Executone agrees with defendant, in that, had this case entailed a classification dispute the legal tariff description of the merchandise would plainly involve a conclusion of law.

The protestant has not shown by any evidence, let alone the required evidence manifest in the entry papers or by documentary evidence under 19 U.S.C. 1520(c)(1), that the descriptions for the subject merchandise resulted in an erroneous liquidation. At best, the protestant asserts that the words "telephone answering machines" made Customs think that they were telephones with answering capability. There simply is no showing that such an event occurred. The error alleged is one of classification rather than a showing that the words made anyone think that merchandise described as a telephone answering machine was a telephone.

In Taban Co. v. United States, 960 F. Supp. 326 (CIT 1997)(reprinted in Customs Bulletin, March 19, 1997, p. 43) and Zaki Corp. v. United States, 960 F. Supp. 350 (CIT 1997)(reprinted in Customs Bulletin, April 2, 1997, p. 84), the U.S. Court of International Trade (CIT) found that there was a mistake of fact, rather than one of law, because "the 'exact physical properties' of the merchandise were not known to the broker or to Customs in this case"). Taban, Customs Bulletin at p. 53; Zaki at 95-96.

In this case, unlike Taban, Zaki, and HQ 2235243, the subject entries were denied because the entry documents did not contain misleading language. The invoices contained the correct description of the imported merchandise. Moreover, there is no evidentiary indication that the importer of the merchandise or the broker was unaware of the nature of the merchandise. No where in the protest is it asserted that the broker did not review the entry documents. The court in Taban and Zaki also concluded that the "broker and Customs were unaware [of the exact physical properties of the merchandise] until more than ninety days after their liquidation and therefore plaintiff's broker could not have relayed the information to Customs for its consideration in classifying and liquidating the merchandise at issue." Id., Taban at 54; Zaki at 95-96.

Taban and Zaki are distinguishable from the case at hand since in both court cases, the evidentiary documents were unclear as to the nature of the merchandise which caused the incorrect classification. For instance in Taban and Zaki, the documents provided a "limited description of the imports," Zaki, Id. At 47; Taban Id. at 88). In the case at hand, the entry documents in the subject entries contain a clear description of the merchandise.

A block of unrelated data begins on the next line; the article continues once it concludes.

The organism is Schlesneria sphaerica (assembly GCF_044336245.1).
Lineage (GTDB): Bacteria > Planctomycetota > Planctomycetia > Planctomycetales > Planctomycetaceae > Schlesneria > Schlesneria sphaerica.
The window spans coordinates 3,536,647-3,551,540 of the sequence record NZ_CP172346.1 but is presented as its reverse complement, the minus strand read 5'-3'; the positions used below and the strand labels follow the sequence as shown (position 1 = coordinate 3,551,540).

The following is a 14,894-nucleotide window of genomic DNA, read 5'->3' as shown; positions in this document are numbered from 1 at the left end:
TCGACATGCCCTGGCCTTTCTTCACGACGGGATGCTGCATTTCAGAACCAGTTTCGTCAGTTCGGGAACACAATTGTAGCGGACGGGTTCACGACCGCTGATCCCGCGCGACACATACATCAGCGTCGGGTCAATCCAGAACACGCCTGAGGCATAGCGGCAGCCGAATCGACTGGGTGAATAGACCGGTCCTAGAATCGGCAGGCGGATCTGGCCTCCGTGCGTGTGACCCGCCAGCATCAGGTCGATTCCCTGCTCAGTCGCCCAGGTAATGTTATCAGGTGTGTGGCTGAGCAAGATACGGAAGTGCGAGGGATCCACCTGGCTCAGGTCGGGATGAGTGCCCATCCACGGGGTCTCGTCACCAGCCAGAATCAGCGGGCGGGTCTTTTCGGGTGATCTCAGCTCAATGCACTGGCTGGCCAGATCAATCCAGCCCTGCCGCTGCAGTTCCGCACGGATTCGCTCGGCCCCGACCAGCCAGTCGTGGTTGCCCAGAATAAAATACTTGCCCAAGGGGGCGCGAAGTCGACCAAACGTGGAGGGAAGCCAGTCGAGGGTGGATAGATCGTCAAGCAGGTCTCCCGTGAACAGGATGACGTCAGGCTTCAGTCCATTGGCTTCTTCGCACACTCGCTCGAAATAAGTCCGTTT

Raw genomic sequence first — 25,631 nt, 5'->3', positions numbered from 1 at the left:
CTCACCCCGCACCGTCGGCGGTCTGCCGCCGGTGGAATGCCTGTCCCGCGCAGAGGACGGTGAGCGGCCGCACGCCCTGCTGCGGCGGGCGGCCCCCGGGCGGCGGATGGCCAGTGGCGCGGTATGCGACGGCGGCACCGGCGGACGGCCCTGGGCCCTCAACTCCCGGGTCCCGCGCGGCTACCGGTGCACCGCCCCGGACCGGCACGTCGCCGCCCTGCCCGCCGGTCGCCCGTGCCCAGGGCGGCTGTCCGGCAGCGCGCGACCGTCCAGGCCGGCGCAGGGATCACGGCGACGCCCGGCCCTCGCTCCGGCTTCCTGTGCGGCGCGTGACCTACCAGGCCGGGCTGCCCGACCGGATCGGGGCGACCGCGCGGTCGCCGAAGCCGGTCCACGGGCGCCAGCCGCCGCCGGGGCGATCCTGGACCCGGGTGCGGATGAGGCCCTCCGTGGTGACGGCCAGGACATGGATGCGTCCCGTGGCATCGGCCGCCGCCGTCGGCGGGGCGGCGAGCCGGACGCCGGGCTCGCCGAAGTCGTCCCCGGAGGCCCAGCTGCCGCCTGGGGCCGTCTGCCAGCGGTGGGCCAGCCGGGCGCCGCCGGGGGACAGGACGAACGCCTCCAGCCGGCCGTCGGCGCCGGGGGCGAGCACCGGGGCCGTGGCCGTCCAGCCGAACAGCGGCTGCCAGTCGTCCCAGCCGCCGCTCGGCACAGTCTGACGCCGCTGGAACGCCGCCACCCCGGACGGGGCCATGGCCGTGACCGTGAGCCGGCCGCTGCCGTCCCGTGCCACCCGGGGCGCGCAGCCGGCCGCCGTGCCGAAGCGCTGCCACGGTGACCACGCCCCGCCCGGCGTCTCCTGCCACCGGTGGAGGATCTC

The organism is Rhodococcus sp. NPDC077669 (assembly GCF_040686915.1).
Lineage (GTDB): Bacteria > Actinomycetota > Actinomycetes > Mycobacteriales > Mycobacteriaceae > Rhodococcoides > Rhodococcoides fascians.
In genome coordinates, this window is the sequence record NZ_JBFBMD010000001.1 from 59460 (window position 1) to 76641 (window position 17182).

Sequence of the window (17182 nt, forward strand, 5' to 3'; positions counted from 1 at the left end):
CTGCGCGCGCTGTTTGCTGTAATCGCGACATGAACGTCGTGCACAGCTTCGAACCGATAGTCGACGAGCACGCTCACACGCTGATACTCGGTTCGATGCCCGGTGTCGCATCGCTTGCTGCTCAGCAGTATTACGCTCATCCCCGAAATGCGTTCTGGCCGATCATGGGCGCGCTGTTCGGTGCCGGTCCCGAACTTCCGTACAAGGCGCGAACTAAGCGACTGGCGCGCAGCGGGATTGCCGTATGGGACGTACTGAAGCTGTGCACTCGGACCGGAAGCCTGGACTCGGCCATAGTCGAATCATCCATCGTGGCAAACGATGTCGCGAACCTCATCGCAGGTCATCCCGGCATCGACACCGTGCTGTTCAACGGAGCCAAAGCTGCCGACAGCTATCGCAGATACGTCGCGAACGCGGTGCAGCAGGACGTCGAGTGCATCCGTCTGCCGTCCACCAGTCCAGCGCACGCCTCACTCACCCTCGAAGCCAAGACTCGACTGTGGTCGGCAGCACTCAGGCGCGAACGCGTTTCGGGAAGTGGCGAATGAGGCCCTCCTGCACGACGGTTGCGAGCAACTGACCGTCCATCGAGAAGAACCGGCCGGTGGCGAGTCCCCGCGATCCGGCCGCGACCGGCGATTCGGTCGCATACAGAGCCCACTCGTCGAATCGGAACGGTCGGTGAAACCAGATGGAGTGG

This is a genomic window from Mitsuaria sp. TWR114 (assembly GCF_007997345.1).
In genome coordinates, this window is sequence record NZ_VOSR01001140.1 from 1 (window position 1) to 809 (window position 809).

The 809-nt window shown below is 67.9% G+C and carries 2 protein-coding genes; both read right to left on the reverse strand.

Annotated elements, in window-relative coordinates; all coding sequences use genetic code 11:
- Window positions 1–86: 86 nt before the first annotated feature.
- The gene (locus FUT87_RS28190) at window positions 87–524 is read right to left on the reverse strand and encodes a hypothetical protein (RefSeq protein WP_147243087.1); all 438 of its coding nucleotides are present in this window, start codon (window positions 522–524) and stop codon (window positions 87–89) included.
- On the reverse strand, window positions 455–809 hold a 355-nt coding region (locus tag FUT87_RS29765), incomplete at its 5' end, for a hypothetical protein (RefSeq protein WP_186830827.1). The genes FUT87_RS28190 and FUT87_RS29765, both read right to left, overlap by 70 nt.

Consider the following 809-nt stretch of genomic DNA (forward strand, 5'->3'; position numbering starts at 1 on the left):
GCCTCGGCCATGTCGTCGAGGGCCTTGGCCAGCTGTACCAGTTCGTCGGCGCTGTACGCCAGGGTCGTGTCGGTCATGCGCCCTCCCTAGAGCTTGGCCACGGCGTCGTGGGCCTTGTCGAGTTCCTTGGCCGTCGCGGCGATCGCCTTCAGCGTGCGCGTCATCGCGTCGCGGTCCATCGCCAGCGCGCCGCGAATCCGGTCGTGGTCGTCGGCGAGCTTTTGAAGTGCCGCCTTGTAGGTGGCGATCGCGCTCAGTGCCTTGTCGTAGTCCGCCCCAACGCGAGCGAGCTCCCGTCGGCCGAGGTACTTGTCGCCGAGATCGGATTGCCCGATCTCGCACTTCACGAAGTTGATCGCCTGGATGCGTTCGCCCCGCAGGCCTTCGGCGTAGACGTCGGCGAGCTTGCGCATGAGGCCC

Reliquidation under section 1520(c)(1) is not a remedy for broad application. It is not intended to provide a simple alternative resolution to classification problems in those instances where the importer fails to file a timely protest. Rather, it is intended to apply in limited circumstances and only when a correctable error is established on the record or by submitted documentation. See, Phillips Petroleum Co. v. United States, 54 CCPA 7, C.A.D. 893 (1966); Godchaux-Henderson Sugar Co., Inc. v. United States, 85 Cust. Ct. 68, C.D. 4874 (1980). The purposes of the procedure are to establish a correctable error and to demonstrate that an error in legal construction did not occur.

It is well settled that the only notice of liquidation that is statutorily mandated is a bulletin notice. See, Goldhofer Fahrzeugwerk GmbH & Co. v. United States, 13 CIT 54, 706 F. Supp. 892 (1989), aff'd, 885 F.2d 858 (Fed. Cir. 1989); Tropicana Products, Inc. v. United States, 13 CIT 390, 395, 713 F. Supp 415 (1989). The Court of International Trade has held that the importer has the burden to check for posted notices of liquidation and to protest in a timely manner. See, Juice Farms, Inc. v. United States, 18 CIT 1037, 1040 (1994)(stating that although Customs erroneously liquidated entries, protestant had no relief to protest after the running of the 90 day period after the posting of the bulletin notices of liquidation); Penrod Drilling Co. v. United States, 13 CIT 1005, 1009, 727 F. Supp. 1463 (1989), reh'g denied, 14 CIT 281, 740 F. Supp. 858 (1990), aff'd. 925 F.2d 406 (Fed. Cir. 1991).

In the instant case, the protestant's failure to check for the posted notices of liquidation caused the failure to file a protest of the liquidation, resulting in an incorrect liquidation. The protestant has presented no evidence on why the posted notices of liquidation were not checked.

Upon an assertion that merchandise has been wrongly classified due to a mistake of fact, "it is incumbent on the plaintiff to show by sufficient evidence the nature of the mistake of fact." PPG Industries, Inc. v. United States, supra, 4 CIT at 147-148 (citing Hambro Automotive Corp. v. United States, 81 Cust. Ct. 29, 31, 458 F. Supp. 1220, 1222 (1978) aff'd 66 CCPA 113, C.A.D. 1231, 603 F.2d 850 (1979)). In ITT Corp. v. United States, 24 F.3d 1384, 1387 (Fed. Cir. 1994), the court found that reliquidation under 19 U.S.C. 1520(c) requires both notice and substantiation. Notice of a clerical error, mistake of fact, or other inadvertence includes asserting the existence of a clerical error, mistake of fact, or other inadvertence "with sufficient particularity to allow remedial action."

In short, we are unconvinced that the record of this protest establishes that a correctable error was responsible for the misclassification. This conclusion is academic, however, in view of our conclusion that this protest cannot be approved for the reason that Customs did not err in denying the request for reliquidation. Nonetheless, we note that had we undertaken a de novo review of the reliquidation request, our conclusion would be that correctable error has not been established.

In this case, the protestant has failed to meet the notice requirement, as no mistake of fact which directly caused the incorrect liquidation has been properly substantiated. Consequently, there has been no basis presented for reliquidating the subject entries pursuant to 19 U.S.C. 1520(c)(1). The protestant's claim was therefore correctly denied.


On the facts of this case, as above, Customs did not err in denying protestant's requests for reliquidation under 19 U.S.C. 1520(c)(1). The protestant has not established a mistake of fact in the liquidation of the subject entries. Reliquidation of the subject entries is therefore not permissible pursuant to 19 U.S.C. 1520(c)(1).

You are instructed to deny the protest. A copy of this decision should be attached to the Form 19, Notice of Action, to be sent to the protestant.

John Durant, Director,
Commercial Rulings Division